With his death, I’m even more aware of the enormity of his loss. Apart from the formulaic tributes – including those who had little appreciation of his giftedness – the Irish Church never really valued the substantial contribution he made, much less what that contribution might have meant if his ability to read the signs of our changing times had been given space to help the Church to negotiate them.
The dismal truth is that our Church didn’t deserve him and that some church authorities, with the narrowness and small-mindedness of the clerical mindset, distrusted and sidelined him. An example was a comment made by the late Archbishop Tom Morris of Cashel, who (in answer to a question after a bishops’ meeting) from a Maynooth staff member, as to whether the bishops had appointed James Mackey to a vacant position in the Maynooth theology faculty, replied, ‘No, we didn’t. But we didn’t sack McDonagh’. (Both Mackey and McDonagh had questioned Humanae Vitae, the letter of Pope Paul VI on artificial contraception.)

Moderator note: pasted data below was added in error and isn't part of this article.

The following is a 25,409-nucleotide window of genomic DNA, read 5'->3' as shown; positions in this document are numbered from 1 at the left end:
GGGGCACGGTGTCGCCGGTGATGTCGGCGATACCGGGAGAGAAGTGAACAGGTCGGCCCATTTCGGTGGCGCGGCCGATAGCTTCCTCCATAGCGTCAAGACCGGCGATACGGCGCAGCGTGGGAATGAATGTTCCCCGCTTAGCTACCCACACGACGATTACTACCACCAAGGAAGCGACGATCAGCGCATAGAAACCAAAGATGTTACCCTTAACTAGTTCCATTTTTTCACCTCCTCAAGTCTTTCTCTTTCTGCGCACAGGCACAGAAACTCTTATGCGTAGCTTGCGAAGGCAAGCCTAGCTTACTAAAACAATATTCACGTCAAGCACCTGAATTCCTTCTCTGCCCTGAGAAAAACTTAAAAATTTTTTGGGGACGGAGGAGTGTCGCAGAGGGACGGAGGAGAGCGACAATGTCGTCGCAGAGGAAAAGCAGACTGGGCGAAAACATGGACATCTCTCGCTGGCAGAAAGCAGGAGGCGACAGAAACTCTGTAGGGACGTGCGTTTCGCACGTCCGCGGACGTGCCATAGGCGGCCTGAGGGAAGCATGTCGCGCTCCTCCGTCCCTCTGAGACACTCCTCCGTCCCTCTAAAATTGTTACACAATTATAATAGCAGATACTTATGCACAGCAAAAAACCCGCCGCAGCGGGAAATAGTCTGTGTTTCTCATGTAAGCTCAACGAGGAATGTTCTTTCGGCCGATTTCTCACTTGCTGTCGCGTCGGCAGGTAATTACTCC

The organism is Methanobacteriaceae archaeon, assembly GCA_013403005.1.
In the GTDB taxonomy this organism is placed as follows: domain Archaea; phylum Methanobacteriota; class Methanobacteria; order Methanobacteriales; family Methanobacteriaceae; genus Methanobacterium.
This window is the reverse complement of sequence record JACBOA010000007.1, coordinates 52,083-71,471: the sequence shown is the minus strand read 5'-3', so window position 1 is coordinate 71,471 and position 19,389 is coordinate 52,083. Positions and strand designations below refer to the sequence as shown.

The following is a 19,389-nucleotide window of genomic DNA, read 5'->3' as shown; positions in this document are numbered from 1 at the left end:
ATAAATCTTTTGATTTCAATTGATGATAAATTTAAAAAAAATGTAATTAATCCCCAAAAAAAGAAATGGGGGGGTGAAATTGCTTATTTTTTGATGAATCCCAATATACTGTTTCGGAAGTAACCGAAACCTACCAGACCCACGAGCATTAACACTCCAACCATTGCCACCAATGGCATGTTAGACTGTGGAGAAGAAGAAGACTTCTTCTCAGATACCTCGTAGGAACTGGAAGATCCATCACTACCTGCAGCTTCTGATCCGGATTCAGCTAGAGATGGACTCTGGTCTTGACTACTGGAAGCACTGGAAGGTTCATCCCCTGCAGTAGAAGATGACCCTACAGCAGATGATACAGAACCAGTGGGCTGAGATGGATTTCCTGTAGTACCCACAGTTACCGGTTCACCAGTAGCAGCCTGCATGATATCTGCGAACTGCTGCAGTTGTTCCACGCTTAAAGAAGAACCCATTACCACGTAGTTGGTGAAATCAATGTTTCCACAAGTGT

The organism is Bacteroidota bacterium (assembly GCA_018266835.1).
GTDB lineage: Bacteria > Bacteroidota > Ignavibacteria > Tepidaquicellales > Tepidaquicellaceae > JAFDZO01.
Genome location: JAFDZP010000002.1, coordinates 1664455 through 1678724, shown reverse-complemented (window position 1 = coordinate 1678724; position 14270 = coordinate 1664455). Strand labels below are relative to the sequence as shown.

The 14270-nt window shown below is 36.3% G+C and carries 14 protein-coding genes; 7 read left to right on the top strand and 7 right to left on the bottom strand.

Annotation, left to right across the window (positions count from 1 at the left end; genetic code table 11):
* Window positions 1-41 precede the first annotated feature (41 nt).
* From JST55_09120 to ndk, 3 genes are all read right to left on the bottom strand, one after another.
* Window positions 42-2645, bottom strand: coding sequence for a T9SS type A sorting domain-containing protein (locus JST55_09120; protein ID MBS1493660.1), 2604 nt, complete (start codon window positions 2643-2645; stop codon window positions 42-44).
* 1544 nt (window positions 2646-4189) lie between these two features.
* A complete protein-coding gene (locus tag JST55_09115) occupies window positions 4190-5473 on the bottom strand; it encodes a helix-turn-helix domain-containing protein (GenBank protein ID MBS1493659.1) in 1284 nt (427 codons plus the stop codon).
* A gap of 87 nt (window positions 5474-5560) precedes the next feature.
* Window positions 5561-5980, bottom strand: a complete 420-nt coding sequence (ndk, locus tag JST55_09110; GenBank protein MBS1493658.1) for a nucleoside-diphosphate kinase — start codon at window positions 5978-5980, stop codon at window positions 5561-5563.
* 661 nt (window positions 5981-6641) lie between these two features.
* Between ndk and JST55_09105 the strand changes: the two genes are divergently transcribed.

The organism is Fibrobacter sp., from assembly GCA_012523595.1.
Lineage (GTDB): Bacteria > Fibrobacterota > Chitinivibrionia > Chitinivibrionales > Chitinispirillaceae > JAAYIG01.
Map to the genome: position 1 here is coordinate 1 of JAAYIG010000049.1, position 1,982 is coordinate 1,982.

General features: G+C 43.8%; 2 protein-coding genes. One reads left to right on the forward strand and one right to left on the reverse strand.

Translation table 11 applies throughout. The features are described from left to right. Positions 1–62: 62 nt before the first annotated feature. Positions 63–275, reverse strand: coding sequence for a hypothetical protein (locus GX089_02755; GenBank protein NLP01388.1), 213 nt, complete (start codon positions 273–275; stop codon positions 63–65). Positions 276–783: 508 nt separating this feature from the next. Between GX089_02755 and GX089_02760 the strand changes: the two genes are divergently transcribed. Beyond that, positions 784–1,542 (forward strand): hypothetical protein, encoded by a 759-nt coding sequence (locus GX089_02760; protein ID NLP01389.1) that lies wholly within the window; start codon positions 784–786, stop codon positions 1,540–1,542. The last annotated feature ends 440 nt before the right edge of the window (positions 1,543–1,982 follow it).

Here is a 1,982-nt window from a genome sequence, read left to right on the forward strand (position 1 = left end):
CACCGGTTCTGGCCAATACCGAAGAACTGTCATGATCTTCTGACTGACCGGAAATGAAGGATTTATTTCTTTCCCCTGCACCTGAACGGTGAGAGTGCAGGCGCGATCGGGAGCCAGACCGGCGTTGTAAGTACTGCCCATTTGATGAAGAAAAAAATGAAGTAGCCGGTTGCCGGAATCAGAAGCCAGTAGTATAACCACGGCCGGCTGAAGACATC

At a time when the Catholic Church in Ireland, instead of engaging with a changing world, was encouraging a retreat back to the nineteenth century, Enda McDonagh was among those adjudged by lesser lights as a problem rather than a blessing. But for those who shared his vision, he was a loyal custodian of the flame of Vatican Two and he made generous space for those who swam in his slipstream.
Like John MacHale, Enda McDonagh stood head and shoulders over his peers. And though the Church he served so well for so long often tended to diminish his influence and to limit his work, history (I believe) will judge him as one of if not the greatest theologian Ireland has produced.